One of the latest techniques fraudsters are employing is approaching a smaller agent to issue on their behalf on the pretence of them also being a travel agent. No legitimate travel agency will ever contact you to issue on their behalf. This is often done by fraudulent travellers as a way to by-pass rigorous fraud checks by bigger travel companies like FlightSiteAgent. Payment will often be made with stolen credit card details, frequently international cards and most often for travel from Nigeria although not exclusively. If you suspect that you have been targeted by a fraudulent agent, please contact us for further guidance on how to proceed safely.
Whilst the above certainly covers some of the most common behaviour of fraudsters, they are constantly improving their techniques and changing their models. In order to stay up to date with the latest developments, you need to educate yourself. Sign up to fraud alerts (this fraud alert website can be useful) and keep an eye on traveller publications like TNW who often share stories to help agents keep up with the latest trends.
Unfortunately there is no sure-fire way to determine whether a booking is fraudulent beforehand, but that doesn’t mean that you have to refuse any booking that meets any of the above criteria.
The best thing to do in a case of suspected fraud is to pick up the phone and speak to your client. Ask why they need to travel on such short notice, why they aren’t travelling from the country they are supposedly residing in or anything else that doesn’t sit well with you. If your client’s answers doesn’t put you at ease, you have to trust your gut. The risk of committing fraud is too great.
Don’t ever send a client suspected of fraud a credit card link. The EFT payment option provided by FlightSiteAgent is a great alternative to card payment as it provides protection against credit card fraud. This means you don’t have to send a potential client away, but you’re also not taking any risks. Lie if you have to about not being able to take credit card payments, but don’t put yourself at risk.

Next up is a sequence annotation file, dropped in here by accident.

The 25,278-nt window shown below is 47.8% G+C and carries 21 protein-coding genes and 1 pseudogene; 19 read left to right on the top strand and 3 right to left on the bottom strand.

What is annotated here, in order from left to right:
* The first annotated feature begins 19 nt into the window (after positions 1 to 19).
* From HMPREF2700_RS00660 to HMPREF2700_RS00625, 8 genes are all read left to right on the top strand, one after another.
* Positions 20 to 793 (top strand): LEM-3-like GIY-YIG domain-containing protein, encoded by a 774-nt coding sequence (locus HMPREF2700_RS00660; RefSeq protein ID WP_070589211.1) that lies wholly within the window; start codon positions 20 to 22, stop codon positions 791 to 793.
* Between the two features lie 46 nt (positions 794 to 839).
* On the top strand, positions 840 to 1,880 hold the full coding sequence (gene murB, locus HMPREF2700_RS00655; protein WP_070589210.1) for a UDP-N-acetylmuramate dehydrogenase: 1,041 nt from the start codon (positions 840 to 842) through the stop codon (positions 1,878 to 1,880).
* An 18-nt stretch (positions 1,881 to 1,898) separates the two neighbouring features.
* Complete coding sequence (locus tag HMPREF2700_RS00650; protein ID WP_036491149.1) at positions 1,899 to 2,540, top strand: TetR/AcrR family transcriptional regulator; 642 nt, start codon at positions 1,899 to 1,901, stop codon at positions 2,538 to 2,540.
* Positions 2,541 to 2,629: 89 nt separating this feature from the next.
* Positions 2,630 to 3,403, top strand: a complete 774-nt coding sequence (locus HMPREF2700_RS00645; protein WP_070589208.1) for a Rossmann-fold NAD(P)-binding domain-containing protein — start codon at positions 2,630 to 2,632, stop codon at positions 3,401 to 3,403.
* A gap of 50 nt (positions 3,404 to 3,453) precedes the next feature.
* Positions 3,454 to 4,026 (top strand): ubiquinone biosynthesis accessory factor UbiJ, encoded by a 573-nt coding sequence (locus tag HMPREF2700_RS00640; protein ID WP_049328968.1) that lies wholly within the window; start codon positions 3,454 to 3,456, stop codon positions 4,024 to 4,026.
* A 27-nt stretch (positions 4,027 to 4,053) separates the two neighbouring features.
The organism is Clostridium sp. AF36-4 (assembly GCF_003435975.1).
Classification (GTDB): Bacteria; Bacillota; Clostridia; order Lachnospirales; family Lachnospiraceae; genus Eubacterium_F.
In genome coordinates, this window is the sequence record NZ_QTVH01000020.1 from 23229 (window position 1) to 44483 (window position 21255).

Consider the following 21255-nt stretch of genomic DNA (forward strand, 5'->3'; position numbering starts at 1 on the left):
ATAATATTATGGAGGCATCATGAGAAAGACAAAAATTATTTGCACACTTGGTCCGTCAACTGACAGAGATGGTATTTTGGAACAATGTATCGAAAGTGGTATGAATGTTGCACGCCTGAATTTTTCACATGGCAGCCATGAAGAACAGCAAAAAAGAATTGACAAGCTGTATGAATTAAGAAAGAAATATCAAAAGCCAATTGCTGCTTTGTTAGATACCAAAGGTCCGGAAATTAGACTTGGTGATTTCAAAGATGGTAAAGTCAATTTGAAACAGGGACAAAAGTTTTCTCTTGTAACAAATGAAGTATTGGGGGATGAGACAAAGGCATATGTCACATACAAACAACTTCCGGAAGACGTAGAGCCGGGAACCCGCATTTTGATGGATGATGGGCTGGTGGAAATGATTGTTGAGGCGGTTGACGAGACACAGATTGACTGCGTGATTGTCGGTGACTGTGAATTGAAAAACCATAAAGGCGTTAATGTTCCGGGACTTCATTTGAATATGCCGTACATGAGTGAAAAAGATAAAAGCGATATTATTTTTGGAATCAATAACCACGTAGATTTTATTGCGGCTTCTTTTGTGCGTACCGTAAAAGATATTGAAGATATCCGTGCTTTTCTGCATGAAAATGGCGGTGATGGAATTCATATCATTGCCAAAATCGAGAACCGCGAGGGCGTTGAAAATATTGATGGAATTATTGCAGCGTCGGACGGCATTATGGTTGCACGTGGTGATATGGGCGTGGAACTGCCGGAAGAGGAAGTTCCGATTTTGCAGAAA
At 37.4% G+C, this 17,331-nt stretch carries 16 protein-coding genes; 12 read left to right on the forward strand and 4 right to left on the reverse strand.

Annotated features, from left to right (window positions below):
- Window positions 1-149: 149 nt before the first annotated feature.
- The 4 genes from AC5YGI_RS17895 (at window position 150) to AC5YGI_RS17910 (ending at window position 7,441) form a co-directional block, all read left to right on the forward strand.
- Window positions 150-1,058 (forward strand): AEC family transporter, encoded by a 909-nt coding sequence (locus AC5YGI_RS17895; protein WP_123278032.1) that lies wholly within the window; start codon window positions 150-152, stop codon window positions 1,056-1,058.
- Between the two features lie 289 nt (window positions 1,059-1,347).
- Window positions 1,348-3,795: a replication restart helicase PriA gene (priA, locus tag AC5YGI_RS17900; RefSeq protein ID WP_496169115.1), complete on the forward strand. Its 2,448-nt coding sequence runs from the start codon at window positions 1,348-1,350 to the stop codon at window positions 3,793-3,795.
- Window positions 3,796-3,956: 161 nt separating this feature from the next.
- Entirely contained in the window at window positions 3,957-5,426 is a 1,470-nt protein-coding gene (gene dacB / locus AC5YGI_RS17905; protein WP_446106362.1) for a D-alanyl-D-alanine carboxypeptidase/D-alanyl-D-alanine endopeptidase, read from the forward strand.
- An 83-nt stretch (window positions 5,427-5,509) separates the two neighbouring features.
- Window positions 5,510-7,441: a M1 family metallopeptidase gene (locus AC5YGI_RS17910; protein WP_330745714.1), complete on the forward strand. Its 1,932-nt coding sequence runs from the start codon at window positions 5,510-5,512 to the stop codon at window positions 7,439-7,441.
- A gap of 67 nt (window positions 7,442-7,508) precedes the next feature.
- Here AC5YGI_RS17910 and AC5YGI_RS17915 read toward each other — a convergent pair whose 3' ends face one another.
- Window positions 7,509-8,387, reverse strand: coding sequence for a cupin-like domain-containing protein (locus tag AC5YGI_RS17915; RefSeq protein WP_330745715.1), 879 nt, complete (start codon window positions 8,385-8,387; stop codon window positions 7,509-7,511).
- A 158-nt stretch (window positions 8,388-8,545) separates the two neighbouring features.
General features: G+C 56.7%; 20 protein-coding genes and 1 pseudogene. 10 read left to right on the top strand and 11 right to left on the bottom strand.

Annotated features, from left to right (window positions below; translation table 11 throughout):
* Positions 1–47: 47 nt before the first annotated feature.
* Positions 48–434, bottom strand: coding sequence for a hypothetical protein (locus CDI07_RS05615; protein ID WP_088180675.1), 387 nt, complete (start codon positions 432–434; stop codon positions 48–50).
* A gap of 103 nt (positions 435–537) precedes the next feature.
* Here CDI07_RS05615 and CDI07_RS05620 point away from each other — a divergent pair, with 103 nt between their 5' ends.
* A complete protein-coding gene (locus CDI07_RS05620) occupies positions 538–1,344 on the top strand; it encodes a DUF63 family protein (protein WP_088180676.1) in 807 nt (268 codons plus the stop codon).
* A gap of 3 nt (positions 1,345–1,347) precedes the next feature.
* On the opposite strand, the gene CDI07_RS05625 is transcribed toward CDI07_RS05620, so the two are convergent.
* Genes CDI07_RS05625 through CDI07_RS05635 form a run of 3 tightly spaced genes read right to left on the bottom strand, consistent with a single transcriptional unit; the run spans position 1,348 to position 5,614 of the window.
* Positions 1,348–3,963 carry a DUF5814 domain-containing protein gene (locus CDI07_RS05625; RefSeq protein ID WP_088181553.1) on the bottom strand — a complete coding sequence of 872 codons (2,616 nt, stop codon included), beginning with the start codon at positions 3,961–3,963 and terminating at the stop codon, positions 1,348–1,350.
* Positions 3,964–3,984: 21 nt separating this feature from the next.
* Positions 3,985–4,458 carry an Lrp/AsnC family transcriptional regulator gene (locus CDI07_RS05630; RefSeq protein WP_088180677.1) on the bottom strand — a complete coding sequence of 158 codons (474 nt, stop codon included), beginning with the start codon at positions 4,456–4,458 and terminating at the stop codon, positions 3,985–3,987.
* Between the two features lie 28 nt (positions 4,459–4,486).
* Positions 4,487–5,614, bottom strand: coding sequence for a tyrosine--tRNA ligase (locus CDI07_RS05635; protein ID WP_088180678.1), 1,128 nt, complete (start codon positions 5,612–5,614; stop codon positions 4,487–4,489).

Whilst not standard for FlightSiteAgents due to the use of the card link, you do have another option if you are in possession the card details. Phone the bank and check the travellers name against the card number to find out whether that person is the card holder. There are of course legitimate circumstances for a discrepancy, but it could help you uncover potential fraud.
What Happens If You Are Part of a Fraudulent Transaction?
Fraud is a serious crime, and whether you acted in good faith or not, you risk being implicated in a criminal case and might face charges depending on the situation.
If the fraud victim decides to request a charge-back from their bank, which most do, then FlightSiteAgent will hold the agent liable for any money that we are out of pocket. This will likely be the case if the client has already flown or a non-refundable ticket was booked.
So take fraud seriously, act on your suspicions and don’t fall victim to a fraudster looking to travel on someone else’s dime otherwise you might be the one that ends up picking up the tab.